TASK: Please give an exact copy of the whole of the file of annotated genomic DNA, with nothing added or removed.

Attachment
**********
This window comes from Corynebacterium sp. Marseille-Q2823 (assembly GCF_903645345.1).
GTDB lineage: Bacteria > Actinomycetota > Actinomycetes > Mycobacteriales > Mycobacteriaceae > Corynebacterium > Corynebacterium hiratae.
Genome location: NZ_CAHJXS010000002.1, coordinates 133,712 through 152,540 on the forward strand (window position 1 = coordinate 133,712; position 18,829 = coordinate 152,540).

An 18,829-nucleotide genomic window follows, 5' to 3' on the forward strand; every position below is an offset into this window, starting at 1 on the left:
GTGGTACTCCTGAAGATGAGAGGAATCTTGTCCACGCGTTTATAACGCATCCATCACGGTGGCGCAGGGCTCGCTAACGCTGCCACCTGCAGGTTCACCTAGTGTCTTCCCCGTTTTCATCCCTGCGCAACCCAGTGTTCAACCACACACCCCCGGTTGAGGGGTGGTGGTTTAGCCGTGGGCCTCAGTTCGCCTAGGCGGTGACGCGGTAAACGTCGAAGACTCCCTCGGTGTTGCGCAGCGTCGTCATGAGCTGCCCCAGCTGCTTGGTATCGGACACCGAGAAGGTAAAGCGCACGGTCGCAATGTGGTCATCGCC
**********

This window comes from Corynebacterium sp. Marseille-Q2823 (assembly GCF_903645345.1).
GTDB lineage: Bacteria > Actinomycetota > Actinomycetes > Mycobacteriales > Mycobacteriaceae > Corynebacterium > Corynebacterium hiratae.
Genome location: NZ_CAHJXS010000002.1, coordinates 133,712 through 152,540 on the forward strand (window position 1 = coordinate 133,712; position 18,829 = coordinate 152,540).

An 18,829-nucleotide genomic window follows, 5' to 3' on the forward strand; every position below is an offset into this window, starting at 1 on the left:
GTGGTACTCCTGAAGATGAGAGGAATCTTGTCCACGCGTTTATAACGCATCCATCACGGTGGCGCAGGGCTCGCTAACGCTGCCACCTGCAGGTTCACCTAGTGTCTTCCCCGTTTTCATCCCTGCGCAACCCAGTGTTCAACCACACACCCCCGGTTGAGGGGTGGTGGTTTAGCCGTGGGCCTCAGTTCGCCTAGGCGGTGACGCGGTAAACGTCGAAGACTCCCTCGGTGTTGCGCAGCGTCGTCATGAGCTGCCCCAGCTGCTTGGTATCGGACACCGAGAAGGTAAAGCGCACGGTCGCAATGTGGTCATCGCC